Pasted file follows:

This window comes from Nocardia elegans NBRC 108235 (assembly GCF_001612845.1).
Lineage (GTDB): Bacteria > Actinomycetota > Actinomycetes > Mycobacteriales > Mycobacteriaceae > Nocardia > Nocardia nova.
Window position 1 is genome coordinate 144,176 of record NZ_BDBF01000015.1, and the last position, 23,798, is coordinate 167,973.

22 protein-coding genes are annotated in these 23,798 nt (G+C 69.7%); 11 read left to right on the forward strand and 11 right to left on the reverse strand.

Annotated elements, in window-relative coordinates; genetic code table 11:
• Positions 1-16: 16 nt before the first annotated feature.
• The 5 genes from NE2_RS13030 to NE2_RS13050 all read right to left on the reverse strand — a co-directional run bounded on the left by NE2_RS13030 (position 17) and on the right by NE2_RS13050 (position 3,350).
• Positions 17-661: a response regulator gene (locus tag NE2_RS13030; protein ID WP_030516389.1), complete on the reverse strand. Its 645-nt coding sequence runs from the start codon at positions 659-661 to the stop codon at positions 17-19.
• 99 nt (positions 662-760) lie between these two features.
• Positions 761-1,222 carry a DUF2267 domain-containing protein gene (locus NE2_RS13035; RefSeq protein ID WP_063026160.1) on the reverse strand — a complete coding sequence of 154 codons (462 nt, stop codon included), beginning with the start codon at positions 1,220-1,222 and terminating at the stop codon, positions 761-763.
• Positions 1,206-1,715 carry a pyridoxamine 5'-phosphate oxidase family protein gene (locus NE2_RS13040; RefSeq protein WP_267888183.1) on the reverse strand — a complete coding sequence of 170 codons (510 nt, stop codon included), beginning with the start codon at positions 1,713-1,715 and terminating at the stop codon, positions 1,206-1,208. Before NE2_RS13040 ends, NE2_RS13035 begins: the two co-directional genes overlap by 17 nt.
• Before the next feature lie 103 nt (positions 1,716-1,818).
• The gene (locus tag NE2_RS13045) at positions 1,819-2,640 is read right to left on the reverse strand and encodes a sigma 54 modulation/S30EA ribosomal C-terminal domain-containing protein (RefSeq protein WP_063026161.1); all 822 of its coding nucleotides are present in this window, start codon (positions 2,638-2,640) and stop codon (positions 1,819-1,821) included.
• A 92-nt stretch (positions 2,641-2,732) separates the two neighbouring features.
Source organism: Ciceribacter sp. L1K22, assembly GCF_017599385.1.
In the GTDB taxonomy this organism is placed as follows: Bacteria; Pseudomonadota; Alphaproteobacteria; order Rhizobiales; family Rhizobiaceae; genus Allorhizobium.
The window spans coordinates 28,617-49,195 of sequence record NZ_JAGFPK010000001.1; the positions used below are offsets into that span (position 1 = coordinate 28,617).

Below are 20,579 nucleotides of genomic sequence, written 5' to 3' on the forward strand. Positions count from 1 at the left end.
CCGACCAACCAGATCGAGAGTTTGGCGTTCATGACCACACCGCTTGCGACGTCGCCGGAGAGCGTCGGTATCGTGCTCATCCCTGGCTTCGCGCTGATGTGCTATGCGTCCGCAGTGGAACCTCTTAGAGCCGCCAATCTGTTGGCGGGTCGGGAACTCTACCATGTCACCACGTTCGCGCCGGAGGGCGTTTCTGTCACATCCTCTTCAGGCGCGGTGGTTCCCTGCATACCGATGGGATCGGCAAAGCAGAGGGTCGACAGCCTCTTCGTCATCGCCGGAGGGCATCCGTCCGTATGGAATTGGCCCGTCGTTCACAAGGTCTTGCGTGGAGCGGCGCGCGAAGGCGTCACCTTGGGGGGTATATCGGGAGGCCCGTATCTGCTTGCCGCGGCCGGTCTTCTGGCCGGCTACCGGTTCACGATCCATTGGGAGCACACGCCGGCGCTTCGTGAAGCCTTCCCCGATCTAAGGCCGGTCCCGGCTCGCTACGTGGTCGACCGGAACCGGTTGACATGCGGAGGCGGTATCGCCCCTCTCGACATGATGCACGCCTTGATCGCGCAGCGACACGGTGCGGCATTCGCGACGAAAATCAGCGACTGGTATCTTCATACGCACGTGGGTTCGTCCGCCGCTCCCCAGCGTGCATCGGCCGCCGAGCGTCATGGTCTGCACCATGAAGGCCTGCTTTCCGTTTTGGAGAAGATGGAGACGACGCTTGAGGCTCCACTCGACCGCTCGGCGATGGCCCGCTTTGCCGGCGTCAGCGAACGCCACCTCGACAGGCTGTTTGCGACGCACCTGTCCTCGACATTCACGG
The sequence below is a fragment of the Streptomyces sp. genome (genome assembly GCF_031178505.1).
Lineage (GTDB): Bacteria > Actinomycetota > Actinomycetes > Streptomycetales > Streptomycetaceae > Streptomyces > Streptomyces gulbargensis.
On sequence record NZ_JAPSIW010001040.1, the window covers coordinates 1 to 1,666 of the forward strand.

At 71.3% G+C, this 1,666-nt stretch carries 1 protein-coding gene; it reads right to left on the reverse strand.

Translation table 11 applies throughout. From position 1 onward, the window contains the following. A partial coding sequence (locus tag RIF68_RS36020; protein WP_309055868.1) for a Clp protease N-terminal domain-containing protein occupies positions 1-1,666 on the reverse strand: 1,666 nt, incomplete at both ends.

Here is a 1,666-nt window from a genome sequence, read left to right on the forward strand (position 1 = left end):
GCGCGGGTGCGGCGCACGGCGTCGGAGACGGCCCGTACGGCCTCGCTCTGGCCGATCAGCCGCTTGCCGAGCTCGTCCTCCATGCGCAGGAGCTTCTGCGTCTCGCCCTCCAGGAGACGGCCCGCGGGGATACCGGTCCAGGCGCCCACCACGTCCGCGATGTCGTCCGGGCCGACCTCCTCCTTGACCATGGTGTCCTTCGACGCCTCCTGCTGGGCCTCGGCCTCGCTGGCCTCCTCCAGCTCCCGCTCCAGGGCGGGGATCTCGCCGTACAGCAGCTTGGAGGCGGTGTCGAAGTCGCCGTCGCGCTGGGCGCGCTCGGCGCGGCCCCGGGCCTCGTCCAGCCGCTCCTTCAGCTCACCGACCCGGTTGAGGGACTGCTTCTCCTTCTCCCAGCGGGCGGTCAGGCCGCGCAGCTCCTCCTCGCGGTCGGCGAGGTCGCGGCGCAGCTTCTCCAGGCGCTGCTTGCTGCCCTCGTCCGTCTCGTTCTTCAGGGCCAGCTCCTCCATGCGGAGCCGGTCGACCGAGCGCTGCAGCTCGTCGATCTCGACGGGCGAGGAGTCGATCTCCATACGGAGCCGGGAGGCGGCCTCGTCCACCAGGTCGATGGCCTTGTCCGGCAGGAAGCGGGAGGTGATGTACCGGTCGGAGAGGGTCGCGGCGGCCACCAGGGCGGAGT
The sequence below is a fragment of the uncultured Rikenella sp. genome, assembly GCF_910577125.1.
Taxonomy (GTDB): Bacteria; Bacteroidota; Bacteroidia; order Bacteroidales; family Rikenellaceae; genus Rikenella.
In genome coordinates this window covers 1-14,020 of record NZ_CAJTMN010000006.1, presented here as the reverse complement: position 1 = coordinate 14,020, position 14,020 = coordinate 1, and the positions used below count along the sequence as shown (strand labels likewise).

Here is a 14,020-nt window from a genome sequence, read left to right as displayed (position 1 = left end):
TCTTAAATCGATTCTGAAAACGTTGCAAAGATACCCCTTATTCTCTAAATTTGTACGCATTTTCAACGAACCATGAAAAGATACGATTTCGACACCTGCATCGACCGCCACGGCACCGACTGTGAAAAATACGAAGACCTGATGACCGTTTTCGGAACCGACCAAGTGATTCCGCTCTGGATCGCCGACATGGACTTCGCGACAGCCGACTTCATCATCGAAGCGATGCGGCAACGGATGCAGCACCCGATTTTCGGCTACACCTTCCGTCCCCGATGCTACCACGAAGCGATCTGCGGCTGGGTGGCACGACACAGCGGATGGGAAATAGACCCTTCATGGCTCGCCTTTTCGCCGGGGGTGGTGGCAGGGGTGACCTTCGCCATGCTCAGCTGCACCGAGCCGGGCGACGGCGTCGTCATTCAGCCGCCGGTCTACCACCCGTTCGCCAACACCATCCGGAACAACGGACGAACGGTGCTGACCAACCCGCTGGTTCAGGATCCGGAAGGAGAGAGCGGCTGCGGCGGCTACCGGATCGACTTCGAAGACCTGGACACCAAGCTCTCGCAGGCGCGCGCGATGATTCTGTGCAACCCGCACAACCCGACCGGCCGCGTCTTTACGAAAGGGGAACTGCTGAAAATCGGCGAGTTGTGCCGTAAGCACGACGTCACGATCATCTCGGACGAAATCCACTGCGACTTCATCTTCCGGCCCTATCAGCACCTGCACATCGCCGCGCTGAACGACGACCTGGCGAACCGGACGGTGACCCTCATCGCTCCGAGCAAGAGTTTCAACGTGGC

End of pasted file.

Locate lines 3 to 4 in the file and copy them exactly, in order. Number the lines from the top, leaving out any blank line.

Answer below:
Window position 1 is genome coordinate 144,176 of record NZ_BDBF01000015.1, and the last position, 23,798, is coordinate 167,973.

22 protein-coding genes are annotated in these 23,798 nt (G+C 69.7%); 11 read left to right on the forward strand and 11 right to left on the reverse strand.